50 Years of NHK Television

50' Discovering TV's Potential

TV resembles cinema in that both involve the presentation of images. But as a broadcasting medium, TV also resembles radio. So how does TV differ from cinema and radio? Various prototype formats took shape over a period of about 10 years.

Live relays and documentary features

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Liberal Democratic Party formed Socialist unification Japan admitted to United Nations
Japan-Soviet joint declaration
Showa Base constructed in Antarctic
Soviet satellite launched
Tokyo Tower/10,000 yen bill
"Three sacred treasures": washing machine, refrigerator and television
Crown Prince Akihito (present Emperor) marries Shoda Michiko
Ise Bay Typhoon
1955 1956 1957 1958 1959
  NHK Broadcasting Museum NHK breakfast broadcasting NHK TV reception contracts reach one million HK Educational TV begins
Major revision of broadcast law

The first live TV news relay
The first TV news relay showed the departure of Crown Prince Akihito (the present Emperor) from the Port of Yokohama on March 30, 1953. He was going to Britain to The first live TV newsrepresent the Emperor at the coronation of Queen Elizabeth II, and his departure came just two months after TV broadcasting began. NHK's engineers set up a temporary relay station on Mt. Tsurumi, halfway between Yokohama and Tokyo, to attempt their first two-step relay broadcast.
On this occasion, the crew used a 600-mm telescopic lens for the first time to capture close-ups of the Crown Prince as he stood on the deck of the President Wilson. This provided a closer view than would have been possible even for people actually present. It became an 85-minute live relay that showed everyone the power of TV.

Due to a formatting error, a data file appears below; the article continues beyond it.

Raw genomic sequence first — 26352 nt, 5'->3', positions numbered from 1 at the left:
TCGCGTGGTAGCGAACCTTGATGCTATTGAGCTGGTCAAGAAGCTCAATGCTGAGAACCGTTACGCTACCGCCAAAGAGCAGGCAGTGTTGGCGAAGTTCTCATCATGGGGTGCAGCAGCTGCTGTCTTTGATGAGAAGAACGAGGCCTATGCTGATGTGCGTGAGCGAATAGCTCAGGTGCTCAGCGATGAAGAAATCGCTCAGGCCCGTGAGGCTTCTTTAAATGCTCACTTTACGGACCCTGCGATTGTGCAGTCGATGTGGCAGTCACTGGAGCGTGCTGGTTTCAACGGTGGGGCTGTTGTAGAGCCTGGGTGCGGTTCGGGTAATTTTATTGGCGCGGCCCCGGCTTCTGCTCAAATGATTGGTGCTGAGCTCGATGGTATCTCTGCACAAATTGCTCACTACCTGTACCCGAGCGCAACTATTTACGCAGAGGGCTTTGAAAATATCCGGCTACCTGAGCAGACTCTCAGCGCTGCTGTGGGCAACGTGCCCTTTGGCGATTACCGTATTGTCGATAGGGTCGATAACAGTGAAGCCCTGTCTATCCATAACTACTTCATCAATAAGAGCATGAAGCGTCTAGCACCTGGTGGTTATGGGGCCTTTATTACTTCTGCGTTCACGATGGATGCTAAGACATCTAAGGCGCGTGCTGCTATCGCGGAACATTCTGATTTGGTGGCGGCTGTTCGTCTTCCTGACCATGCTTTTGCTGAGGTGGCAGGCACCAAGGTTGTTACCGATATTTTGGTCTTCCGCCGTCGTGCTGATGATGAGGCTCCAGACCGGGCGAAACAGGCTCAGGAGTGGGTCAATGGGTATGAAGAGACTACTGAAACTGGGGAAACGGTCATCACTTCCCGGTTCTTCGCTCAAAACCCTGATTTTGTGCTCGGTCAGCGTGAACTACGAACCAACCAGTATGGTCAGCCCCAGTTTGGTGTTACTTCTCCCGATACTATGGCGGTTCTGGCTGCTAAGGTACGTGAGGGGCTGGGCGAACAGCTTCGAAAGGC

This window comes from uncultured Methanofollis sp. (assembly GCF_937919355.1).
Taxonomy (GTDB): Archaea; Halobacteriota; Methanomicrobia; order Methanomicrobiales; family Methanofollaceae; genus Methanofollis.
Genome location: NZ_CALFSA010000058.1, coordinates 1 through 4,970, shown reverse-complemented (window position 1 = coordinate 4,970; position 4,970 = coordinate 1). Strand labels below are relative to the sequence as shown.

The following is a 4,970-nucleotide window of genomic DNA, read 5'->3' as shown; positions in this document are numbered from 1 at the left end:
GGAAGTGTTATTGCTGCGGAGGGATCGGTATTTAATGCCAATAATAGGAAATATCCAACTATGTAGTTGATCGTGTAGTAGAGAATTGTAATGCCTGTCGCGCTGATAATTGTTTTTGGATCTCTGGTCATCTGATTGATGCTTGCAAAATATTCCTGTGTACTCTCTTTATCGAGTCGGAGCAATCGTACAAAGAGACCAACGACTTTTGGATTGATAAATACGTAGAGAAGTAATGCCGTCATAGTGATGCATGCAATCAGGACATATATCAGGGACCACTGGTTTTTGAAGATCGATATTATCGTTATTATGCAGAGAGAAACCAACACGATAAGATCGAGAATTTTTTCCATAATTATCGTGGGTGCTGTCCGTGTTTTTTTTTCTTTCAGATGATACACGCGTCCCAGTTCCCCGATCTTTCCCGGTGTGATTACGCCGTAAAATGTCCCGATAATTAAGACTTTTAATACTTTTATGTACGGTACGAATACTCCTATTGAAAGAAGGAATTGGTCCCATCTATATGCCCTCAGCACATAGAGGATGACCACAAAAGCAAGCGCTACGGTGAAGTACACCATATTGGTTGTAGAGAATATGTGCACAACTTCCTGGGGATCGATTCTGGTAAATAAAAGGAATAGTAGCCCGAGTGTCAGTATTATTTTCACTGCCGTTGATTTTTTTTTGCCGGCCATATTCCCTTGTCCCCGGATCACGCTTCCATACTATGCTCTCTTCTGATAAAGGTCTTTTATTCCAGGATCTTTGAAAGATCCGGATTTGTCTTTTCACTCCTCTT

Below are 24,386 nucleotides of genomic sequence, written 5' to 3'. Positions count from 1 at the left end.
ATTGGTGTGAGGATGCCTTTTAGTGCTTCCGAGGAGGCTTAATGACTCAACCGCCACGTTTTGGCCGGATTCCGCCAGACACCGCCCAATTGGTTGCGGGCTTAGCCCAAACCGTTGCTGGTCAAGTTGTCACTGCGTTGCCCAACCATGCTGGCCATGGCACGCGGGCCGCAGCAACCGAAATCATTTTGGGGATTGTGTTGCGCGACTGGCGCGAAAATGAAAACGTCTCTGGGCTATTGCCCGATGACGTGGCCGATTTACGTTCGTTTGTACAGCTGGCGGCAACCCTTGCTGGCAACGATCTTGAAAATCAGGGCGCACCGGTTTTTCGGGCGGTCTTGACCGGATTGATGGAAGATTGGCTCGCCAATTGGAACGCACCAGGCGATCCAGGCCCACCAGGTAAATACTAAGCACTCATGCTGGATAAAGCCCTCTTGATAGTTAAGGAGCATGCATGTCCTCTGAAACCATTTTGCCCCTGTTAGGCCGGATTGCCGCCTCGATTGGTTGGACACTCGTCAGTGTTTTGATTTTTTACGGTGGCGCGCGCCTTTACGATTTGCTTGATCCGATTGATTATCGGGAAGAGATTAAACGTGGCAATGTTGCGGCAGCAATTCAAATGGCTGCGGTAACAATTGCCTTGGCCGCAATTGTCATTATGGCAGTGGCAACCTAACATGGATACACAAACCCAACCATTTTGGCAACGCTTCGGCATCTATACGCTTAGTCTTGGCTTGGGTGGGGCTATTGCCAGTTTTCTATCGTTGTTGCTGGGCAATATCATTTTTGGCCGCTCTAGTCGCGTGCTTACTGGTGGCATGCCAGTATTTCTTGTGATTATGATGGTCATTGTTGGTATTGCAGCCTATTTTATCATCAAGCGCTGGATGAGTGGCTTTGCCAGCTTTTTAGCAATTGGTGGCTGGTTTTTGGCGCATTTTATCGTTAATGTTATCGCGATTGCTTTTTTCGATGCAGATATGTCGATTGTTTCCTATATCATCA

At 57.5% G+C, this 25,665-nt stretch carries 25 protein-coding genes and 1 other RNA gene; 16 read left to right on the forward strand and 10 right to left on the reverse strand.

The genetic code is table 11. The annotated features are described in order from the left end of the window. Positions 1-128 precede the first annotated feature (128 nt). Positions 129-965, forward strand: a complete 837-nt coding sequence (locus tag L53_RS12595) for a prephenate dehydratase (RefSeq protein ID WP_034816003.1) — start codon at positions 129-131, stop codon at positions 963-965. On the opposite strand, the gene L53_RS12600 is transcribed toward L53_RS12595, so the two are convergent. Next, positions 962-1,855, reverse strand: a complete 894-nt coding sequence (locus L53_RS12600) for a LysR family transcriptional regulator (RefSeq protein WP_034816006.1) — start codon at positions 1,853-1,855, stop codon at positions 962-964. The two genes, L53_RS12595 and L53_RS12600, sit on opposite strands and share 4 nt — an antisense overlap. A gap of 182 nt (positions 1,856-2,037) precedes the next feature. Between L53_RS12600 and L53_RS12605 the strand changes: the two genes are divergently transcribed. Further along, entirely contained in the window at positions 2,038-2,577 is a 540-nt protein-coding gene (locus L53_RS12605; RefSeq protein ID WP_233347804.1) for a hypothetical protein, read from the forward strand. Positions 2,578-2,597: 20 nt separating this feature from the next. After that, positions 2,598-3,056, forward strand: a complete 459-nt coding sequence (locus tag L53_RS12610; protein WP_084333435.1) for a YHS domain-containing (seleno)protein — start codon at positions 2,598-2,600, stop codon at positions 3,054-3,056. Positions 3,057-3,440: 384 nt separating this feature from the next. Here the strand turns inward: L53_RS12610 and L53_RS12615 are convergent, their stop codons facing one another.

The power of TV
Live news coverage with images was something that only television could achieve. The discovery of a broadcasting format that underlined TV's potential boosted the confidence of people working in the industry.

Sharing the experience
In 1959, the betrothal of the Crown Prince to Shoda Michiko, a commoner, sparked the so-called "Michi boom," and generated an eagerness to watch the royal wedding that significantly accelerated the spread of TV in Japan. Coverage on the wedding day was Japan's largest-ever live relay, mobilizing a total of 100 cameras and 1,000 personnel from both NHK and commercial broadcasting companies.


Around 15 million Japanese are said to have watched the royal wedding, making this the first occasion on which the entire nation was able to share an experience through television.

Jirocho and the Japanese
Japan Unveiled:
Jirocho and the Japanese

Developing TV journalism
When TV broadcasting began, every-thing was shot on film, since VTRs had not yet been developed. Cinema used 35-mm film, but TV relied on the more mobile and efficient 16-mm cameras to offer its own film-based coverage. This gave birth to a new type of program, the TV documentary. One especially notable series was Japan Unveiled, the first of a genre that came to be called the social documentary. It marked a departure from the conventional role of the news broadcasting media, which was simply to relay facts and events. By offering a clear perspective and opinions, these early documentaries pioneered today's approach to the presentation of news and current affairs.
The concept of Japan Unveiled (1957-64) was carried on by subsequent series such as Images of Contemporary Society (1964-71), Documentary (1971-76), and NHK Tokushu (1976-89). Documentaries came to be seen as a key element of TV journalism.

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